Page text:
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What the Bible says about Childlike Attitude
(From Forerunner Commentary)

Genesis 3:7-11

This account of Adam's and Eve's reaction to their sin demonstrates that sin destroys innocence.

Were two people ever more innocent at the beginning of their lives than Adam and Eve? Immediately after sinning, though, they felt shame because of their nakedness, and they doubly showed their guilt by hiding from God. Do the truly innocent have any need to hide? Do the innocent need to feel shame?

Sin leaves a tarnish on a person's mind so that he does not look at life in quite the same way anymore. David expresses how this tarnish affected him in Psalm 40:12, "My iniquities have overtaken me, so that I am not able to look up." Paul later explains, "To the pure all things are pure, but to those who are defiled and unbelieving nothing is pure; but even their mind and conscience are defiled" (Titus 1:15).

A well-known series of scriptures, beginning in Matthew 18:1, touches on innocence and its destruction. It starts with a question from the disciples: "Who then is greatest in the kingdom of heaven?" Jesus replies that unless we become as little children, we will not be in the Kingdom of Heaven. Is not the beauty of their innocence and the harmless vulnerability of little children a major reason why we find them so adorable? They produce no harm, shame, or guilt. But what happens as they become adults? They become sophisticated, worldly, cosmopolitan, cynical, suspicious, sarcastic, prejudiced, self-centered, cool, uninvolved, and many other negative things. They also seem to lose their zest for life. Sin does that.

John W. Ritenbaugh
What Sin Is & What Sin Does

Matthew 18:1

The disciples ask Jesus, "Who is the greatest in the kingdom of heaven?" Thinking that He was about to set up a great temporal kingdom, they want to know who would hold the primary offices and posts of honor and profit. Mark informs us that they had disputed this subject while traveling (Mark 9:34). Jesus asks them what they had been arguing about. Luke adds that Jesus perceives their thoughts (Luke 9:47). The disciples, conscious that Jesus is aware of their dispute, are at first embarrassed into silence, but they eventually ask Him to decide it for them. Jesus' reply are the parables found in Matthew 18:2-14.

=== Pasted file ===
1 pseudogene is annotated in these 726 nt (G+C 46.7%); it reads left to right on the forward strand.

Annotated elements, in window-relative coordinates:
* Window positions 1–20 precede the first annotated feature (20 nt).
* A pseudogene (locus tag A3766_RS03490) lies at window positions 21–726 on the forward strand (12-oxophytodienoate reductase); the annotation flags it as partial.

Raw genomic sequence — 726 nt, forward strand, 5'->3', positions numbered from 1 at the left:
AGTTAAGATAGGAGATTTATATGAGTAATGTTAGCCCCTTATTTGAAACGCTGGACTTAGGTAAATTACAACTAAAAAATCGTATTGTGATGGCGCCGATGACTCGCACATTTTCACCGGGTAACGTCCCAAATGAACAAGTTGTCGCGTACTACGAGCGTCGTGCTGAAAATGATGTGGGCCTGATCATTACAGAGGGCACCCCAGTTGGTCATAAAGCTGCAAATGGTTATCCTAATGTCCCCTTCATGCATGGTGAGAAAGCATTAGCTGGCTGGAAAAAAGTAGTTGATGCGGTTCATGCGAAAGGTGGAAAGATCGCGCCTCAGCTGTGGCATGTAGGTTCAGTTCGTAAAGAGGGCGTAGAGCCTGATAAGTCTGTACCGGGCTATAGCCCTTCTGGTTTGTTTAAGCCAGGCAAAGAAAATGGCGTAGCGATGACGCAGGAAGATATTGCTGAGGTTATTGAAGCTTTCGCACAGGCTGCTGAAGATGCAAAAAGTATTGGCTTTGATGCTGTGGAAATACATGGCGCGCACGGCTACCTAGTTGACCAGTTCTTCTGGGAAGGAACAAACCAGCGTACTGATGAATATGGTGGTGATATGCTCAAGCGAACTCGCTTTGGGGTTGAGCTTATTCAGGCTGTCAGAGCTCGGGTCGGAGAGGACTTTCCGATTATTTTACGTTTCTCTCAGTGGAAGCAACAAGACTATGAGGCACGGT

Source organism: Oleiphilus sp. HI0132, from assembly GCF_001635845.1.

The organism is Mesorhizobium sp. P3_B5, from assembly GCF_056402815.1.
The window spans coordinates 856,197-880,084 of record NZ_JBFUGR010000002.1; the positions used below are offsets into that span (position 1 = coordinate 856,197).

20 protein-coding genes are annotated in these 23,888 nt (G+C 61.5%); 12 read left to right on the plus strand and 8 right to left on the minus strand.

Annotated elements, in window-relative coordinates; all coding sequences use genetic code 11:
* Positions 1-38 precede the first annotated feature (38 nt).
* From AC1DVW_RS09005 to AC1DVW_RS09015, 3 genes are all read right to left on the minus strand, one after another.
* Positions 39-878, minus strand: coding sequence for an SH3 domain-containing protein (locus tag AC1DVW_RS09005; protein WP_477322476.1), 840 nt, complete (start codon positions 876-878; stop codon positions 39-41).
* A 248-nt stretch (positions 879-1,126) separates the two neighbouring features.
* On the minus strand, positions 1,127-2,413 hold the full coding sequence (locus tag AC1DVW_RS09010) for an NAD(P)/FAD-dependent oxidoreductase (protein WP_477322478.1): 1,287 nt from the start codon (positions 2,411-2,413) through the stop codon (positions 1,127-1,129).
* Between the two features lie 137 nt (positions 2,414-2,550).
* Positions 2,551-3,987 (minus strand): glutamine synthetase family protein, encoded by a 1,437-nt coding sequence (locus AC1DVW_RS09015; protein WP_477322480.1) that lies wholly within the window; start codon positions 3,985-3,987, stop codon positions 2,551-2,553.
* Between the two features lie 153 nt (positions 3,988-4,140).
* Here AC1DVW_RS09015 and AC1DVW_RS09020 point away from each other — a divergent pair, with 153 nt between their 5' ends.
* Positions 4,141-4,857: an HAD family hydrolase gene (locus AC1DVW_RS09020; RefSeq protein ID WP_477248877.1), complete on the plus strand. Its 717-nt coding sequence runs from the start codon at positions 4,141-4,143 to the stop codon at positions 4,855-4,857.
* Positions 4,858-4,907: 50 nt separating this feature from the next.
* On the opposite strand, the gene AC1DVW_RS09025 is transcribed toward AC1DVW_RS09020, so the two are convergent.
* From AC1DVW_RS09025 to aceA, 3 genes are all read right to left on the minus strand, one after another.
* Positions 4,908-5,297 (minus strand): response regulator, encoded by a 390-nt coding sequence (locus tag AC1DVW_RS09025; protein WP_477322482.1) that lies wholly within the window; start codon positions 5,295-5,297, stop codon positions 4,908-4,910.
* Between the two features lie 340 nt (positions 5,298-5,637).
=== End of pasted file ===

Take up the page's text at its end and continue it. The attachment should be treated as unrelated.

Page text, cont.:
Martin G. Collins
Parables of the Millstone and the Lost Sheep

Matthew 18:2-5

The word "converted" means to change or turn. Specifically, it means to change from one way of life or set of beliefs to another. Sometimes it means "regeneration"—beginning to live a new spiritual life (Psalm 51:10-13, 17). Jesus tells the disciples that their attitudes of ambition are wrong, and they must change or have no part in His Kingdom. To do this, they must be like small children, who, for the most part, lack arrogance and pride. Children are characteristically humble and teachable (I Corinthians 14:20).

According to Mark, Jesus teaches them that, "if anyone desires to be first, he shall be last of all and servant of all" (Mark 9:35). The most humble Christian will be the most distinguished, and he who is willing to be esteemed last and least will be esteemed first. To regard oneself as God regards us is humility. One who receives and loves someone with an innocent child's humble attitude, who may be weak in the faith, displays true Christian character and loves Jesus Christ (Matthew 25:35-40). "Receive" in verse 5 means to approve, love, or treat with kindness; to aid in time of need.

Martin G. Collins
Parables of the Millstone and the Lost Sheep


 




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